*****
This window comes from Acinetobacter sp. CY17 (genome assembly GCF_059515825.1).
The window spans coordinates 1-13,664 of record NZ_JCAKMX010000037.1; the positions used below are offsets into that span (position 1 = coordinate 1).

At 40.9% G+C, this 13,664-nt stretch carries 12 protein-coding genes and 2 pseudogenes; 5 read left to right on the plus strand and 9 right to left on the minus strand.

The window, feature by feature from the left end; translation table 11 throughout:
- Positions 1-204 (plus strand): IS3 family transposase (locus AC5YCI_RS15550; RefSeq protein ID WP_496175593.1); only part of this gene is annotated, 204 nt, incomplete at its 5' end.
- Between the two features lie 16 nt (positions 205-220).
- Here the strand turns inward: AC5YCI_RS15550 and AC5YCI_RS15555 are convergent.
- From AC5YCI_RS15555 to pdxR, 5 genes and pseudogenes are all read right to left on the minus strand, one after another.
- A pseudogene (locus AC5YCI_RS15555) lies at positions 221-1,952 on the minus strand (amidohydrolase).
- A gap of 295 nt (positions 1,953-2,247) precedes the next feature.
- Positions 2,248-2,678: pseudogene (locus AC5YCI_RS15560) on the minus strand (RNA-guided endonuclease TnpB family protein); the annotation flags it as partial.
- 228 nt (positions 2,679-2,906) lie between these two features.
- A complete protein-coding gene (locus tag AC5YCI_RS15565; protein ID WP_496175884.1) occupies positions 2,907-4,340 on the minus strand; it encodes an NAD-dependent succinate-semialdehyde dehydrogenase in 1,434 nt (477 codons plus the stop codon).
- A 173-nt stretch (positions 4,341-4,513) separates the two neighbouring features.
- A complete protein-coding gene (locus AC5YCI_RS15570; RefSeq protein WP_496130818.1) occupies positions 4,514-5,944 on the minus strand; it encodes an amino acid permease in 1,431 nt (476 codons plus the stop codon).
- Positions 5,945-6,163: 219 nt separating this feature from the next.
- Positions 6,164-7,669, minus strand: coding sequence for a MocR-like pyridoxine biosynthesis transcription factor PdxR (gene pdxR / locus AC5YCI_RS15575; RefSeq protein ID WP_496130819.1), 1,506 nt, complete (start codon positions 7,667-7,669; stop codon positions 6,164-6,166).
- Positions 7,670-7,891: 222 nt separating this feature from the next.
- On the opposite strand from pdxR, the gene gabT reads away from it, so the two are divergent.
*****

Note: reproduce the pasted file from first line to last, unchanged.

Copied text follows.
This window comes from Acinetobacter sp. CY17 (genome assembly GCF_059515825.1).
The window spans coordinates 1-13,664 of record NZ_JCAKMX010000037.1; the positions used below are offsets into that span (position 1 = coordinate 1).

At 40.9% G+C, this 13,664-nt stretch carries 12 protein-coding genes and 2 pseudogenes; 5 read left to right on the plus strand and 9 right to left on the minus strand.

The window, feature by feature from the left end; translation table 11 throughout:
- Positions 1-204 (plus strand): IS3 family transposase (locus AC5YCI_RS15550; RefSeq protein ID WP_496175593.1); only part of this gene is annotated, 204 nt, incomplete at its 5' end.
- Between the two features lie 16 nt (positions 205-220).
- Here the strand turns inward: AC5YCI_RS15550 and AC5YCI_RS15555 are convergent.
- From AC5YCI_RS15555 to pdxR, 5 genes and pseudogenes are all read right to left on the minus strand, one after another.
- A pseudogene (locus AC5YCI_RS15555) lies at positions 221-1,952 on the minus strand (amidohydrolase).
- A gap of 295 nt (positions 1,953-2,247) precedes the next feature.
- Positions 2,248-2,678: pseudogene (locus AC5YCI_RS15560) on the minus strand (RNA-guided endonuclease TnpB family protein); the annotation flags it as partial.
- 228 nt (positions 2,679-2,906) lie between these two features.
- A complete protein-coding gene (locus tag AC5YCI_RS15565; protein ID WP_496175884.1) occupies positions 2,907-4,340 on the minus strand; it encodes an NAD-dependent succinate-semialdehyde dehydrogenase in 1,434 nt (477 codons plus the stop codon).
- A 173-nt stretch (positions 4,341-4,513) separates the two neighbouring features.
- A complete protein-coding gene (locus AC5YCI_RS15570; RefSeq protein WP_496130818.1) occupies positions 4,514-5,944 on the minus strand; it encodes an amino acid permease in 1,431 nt (476 codons plus the stop codon).
- Positions 5,945-6,163: 219 nt separating this feature from the next.
- Positions 6,164-7,669, minus strand: coding sequence for a MocR-like pyridoxine biosynthesis transcription factor PdxR (gene pdxR / locus AC5YCI_RS15575; RefSeq protein ID WP_496130819.1), 1,506 nt, complete (start codon positions 7,667-7,669; stop codon positions 6,164-6,166).
- Positions 7,670-7,891: 222 nt separating this feature from the next.
- On the opposite strand from pdxR, the gene gabT reads away from it, so the two are divergent.